Storms, sleet, snow, and even high winds can provide added danger to highways where large vehicles like semitrucks are traveling at high speeds. The abundance of caution and safety is multiplied when you remove the truck driver from the equation. As it prepares to launch its Aurora Horizon autonomous service, self-driving tech company Aurora has shared footage of its Aurora Driver software responding appropriately when it encounters areas of lower visibility. Check out the video below.
Aurora is an autonomous vehicle and associated tech company we have watched evolve over the past several years. Several legacy automakers have taken their turn investing and collaborating with the company, whose growing list of partners currently includes the likes of Toyota, Peterbilt, and Uber Freight.
In 2018, Aurora and Volvo Group teamed up to develop a self-driving Volvo truck they nicknamed Pistachio. However, neither side’s technology was where it needed to be at the time to prove successful. As a result, both sides parted ways and focused on achieving Level 4 autonomy separately.
In 2019, Aurora acquired a leading Lidar company in Blackmore, enabling it to begin developing a sensing suite truly capable of safely operating large trucks autonomously at high speeds. Since 2020, Aurora has been deploying Class 8 trucks integrated with its Aurora Driver technology containing its proprietary Lidar and hasn’t looked back… although it has paired back up with Volvo, who has integrated Aurora driver into its own trucks.
As the company looks to launch self-driving trucks as a service called “Aurora Horizon” in 2024, it has begun demonstrating just how intuitive and safe its autonomous technology is… even during less-than-ideal weather conditions.
Aurora spotlights its autonomous capabilities in latest post
The company shared the following blog post this morning, explaining that in the freight trucking segment especially, unexpected weather patterns can impede schedules. According to the US Department of Transportation, approximately 21% of accidents occur in inclement weather.
All the more reason to ensure the safety of Aurora’s autonomous vehicles as those around them. The company explained that its latest version of Aurora Driver will automatically slow the truck and proceed with caution whenever it encounters rain, snow, or fog. Better still, the vehicles will automatically exercise caution if sensors encounter outside factors affecting sensor visibility, such as smoke, dust, or even insects.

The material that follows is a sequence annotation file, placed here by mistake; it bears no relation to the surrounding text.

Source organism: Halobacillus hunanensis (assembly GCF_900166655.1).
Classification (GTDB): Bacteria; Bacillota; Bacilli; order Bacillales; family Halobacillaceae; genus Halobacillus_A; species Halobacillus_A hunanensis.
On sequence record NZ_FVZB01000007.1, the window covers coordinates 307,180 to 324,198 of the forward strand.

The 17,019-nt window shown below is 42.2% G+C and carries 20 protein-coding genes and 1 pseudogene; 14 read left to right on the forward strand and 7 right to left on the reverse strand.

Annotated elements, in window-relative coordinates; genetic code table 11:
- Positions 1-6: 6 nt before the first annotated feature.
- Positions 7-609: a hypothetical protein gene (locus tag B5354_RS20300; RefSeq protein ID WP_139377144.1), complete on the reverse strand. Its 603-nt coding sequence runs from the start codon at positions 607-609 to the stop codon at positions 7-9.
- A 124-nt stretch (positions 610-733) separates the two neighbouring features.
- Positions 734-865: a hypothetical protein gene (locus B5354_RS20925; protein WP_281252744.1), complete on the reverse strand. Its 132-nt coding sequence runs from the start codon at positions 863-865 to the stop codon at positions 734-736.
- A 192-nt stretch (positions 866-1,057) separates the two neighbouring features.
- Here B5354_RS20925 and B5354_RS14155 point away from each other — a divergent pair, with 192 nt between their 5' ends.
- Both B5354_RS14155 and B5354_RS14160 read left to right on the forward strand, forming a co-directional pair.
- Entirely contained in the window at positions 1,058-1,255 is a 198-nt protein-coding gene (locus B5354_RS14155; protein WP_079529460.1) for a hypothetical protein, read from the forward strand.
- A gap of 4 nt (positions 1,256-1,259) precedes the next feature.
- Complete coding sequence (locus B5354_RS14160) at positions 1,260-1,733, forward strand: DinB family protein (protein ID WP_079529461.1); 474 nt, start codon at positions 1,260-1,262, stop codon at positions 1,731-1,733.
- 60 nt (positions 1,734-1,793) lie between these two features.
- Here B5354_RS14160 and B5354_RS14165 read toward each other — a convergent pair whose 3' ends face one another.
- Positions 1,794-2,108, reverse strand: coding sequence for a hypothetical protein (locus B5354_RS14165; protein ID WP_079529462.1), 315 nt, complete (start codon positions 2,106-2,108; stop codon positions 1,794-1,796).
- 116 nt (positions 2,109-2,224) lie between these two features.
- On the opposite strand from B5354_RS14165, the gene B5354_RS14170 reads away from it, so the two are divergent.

For times when visibility is lower but still navigable, Aurora has implemented an effective sensor cleaning solution (seen above) and uses concentrated and targeted pockets of air combined with washer fluid to quickly clear cameras and lidar sensors from any moisture or debris.
All that said, if road conditions become too dangerous to continue, Aurora Driver knows to reduce the speed of the autonomous truck and search for a safe place to stop and alert the company’s Command Center. Per Aurora:
We prioritize the safe operation of our technology and the safety of other road users. That’s why we’ve designed the Aurora Driver to emulate the best human truck drivers and act conservatively when environmental conditions pose safety risks. When necessitated by harsh environmental conditions, a brief pause in the mission to wait out a sudden storm is safer, and therefore more desirable, than risking the lives of other road users.
Aurora provided the following video, demonstrating its Aurora Driver technology safely navigating a truck along the highway during a foggy day in Texas, where the company operates. It says it is working to expand its operations outside of its current Dallas to Houston launch lane and will continue to train Aurora Driver to safely respond to additional forms of inclement weather going forward.
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